In Australia on 14 October, 1972, Joe Cocker – who died on Monday – and five members of his touring party were arrested during the Adelaide leg of their tour for possession of marijuana. Pleading guilty, the six musicians were fined and released on bail. The gruff British singer was soon deported.
It was a controversial and sad end to what up till then had been a triumphant arrival for Cocker in a country then still ruled by a desperate Conservative elite just two months away from its progressive Whitlam electoral booting.
After the opening Sydney shows of the ill-fated tour, Oz music guru Molly Meldrum, raving about the enigmatic English singer’s performance, wrote in The Go-Set: “The Joe Cocker tour looks set to break every touring record that has ever been set in this country — that includes The Beatles Australian tour of 1964.”
However, it was when the tour hit Adelaide that everything went to (a-hem) pot.
Molly Meldrum again reported in The Go-Set, under the headline ‘Cocker & Friends Drug Charge, Guilty! Deported? Deported? Tour Cancelled?’: “The Immigration Minister, Dr Forbes, on considering reports from the Adelaide’s Magistrates Court regarding drug offences, signed deportation papers, which gave Cocker 48 hours to get out of Australia.”
And the conservative press had a field day, with one paper opining: “Joe Cocker … represents another in the succession of overseas entertainers who have come here and demonstrated contempt for our laws. Who needs him or his examples?”
An unrepentant Cocker told audiences at one of the Melbourne shows after the arrest but before the deportation: “In five years marijuana will be legalised in Australia, and the same cat who is trying to throw us out now will be smoking it himself.”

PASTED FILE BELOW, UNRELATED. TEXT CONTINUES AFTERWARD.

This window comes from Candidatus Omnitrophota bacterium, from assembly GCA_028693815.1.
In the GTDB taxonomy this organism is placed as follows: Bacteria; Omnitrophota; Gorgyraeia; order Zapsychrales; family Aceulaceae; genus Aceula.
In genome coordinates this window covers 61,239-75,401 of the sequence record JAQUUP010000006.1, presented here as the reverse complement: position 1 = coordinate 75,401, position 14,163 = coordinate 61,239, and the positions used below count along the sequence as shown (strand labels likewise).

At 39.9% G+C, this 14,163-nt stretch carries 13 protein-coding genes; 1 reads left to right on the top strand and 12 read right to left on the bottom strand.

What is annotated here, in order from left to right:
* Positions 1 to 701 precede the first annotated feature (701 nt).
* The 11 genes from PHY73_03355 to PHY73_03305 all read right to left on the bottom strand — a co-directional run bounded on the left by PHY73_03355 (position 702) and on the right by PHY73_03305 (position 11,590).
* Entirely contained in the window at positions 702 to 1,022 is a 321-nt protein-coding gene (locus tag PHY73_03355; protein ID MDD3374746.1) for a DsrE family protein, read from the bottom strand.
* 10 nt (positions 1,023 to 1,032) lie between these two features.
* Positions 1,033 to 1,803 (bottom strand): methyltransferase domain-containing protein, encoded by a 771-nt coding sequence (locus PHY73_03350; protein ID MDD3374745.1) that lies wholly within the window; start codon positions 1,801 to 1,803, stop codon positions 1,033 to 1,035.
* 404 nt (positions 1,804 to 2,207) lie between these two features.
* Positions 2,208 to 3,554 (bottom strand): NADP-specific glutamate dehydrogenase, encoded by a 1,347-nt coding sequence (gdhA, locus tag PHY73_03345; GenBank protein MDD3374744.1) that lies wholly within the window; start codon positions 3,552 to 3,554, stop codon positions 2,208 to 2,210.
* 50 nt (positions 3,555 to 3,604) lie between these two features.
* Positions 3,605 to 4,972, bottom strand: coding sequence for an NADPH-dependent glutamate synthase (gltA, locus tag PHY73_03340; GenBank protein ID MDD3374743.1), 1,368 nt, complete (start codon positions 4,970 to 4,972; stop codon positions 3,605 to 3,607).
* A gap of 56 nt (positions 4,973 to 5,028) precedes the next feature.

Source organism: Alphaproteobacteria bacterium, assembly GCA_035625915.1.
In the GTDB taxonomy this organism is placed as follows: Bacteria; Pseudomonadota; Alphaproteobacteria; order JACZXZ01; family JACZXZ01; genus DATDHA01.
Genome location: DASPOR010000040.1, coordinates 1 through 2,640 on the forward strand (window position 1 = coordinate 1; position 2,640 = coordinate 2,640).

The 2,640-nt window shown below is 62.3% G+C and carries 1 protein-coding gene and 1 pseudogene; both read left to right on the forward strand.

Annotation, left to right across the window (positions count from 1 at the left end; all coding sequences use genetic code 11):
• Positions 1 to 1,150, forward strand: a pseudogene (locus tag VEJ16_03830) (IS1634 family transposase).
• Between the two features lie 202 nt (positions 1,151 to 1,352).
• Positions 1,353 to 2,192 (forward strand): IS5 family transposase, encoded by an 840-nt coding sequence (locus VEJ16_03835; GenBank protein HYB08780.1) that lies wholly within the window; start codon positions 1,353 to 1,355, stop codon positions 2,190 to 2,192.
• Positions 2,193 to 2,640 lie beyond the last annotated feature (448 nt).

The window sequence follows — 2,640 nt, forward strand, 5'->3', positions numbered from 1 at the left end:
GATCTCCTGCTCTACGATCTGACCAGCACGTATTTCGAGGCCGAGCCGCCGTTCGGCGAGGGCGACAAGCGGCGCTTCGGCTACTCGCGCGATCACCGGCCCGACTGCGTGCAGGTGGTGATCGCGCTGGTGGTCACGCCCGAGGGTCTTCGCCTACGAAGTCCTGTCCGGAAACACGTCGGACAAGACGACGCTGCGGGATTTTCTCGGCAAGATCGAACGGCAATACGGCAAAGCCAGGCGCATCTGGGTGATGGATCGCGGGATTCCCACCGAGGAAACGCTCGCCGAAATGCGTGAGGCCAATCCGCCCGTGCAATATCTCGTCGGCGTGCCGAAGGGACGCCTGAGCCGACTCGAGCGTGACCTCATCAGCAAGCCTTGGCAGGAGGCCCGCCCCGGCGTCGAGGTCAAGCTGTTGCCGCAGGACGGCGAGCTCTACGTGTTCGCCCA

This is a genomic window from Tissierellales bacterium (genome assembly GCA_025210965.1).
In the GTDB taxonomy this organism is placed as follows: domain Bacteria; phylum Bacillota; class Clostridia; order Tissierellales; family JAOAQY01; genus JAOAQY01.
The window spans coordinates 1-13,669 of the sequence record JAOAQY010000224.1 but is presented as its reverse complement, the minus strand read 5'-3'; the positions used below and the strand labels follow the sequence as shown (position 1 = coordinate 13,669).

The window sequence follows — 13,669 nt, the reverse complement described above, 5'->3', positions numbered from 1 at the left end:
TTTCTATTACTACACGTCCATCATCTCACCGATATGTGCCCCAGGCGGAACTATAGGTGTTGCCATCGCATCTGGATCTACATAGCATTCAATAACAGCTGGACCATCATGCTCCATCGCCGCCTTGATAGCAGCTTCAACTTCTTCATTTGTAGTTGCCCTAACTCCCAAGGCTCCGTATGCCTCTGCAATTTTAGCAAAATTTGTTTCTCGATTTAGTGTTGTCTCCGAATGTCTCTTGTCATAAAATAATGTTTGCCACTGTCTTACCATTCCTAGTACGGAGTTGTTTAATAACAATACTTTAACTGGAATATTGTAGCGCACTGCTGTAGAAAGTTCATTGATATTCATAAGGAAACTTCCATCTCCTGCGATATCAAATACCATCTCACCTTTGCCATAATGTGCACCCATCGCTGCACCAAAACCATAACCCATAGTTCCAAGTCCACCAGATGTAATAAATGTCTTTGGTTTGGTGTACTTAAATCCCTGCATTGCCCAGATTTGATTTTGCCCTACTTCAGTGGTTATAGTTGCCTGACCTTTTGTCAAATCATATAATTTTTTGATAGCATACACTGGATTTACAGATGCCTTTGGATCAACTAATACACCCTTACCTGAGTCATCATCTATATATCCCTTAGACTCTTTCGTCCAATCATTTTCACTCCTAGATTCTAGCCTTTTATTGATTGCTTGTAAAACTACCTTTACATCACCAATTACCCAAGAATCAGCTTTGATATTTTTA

According to The Guardian’s Everett True, despite the outcry from young Aussie music lovers, then prime minister, William McMahon, was of the opinion that the offended fans were all Labor voters an
It was while in Melbourne that Cocker was again in trouble with authorities, this time on charges of assault and resisting arrest following an alleged fight with his girlfriend. Dr Forbes wasted no time, informing the singer he had just four hours to leave Australia. And that was the end of the tour.
In his autobiography My Story, the Australian tour’s promoter Harry M Miller, wrote: “We had to cancel concerts in Brisbane and Perth. Prodded by a deportation order, Joe flew home. His legal transgressions could not be excused, but he had the misfortune to be in Australia when the conservative knee-jerk was lethal and the federal government of the time was reacting to an electorate disillusioned with its political performance.”
In a 2013 interview with Michael Hann, Cocker revealed how much the incident had frightened him.
“Somebody wrote a book a few years ago saying it was a government thing, an election thing – we were just used as guinea pigs. But at the time it was real scary to be down in Australia. You didn’t have that communication thing you do nowadays.”
Of course, Cocker’s popularity Down Under only grew. Thankfully he returned to tour Australia 11 more times and, ironically, his version of ‘Unchain My Heart’ was used in the conservative Howard government’s 2000 campaign for the introduction of the goods and services tax.
IMAGE: Joe Cocker performing in 2004 (By MICHAEL URBAN/AFP/Getty Images)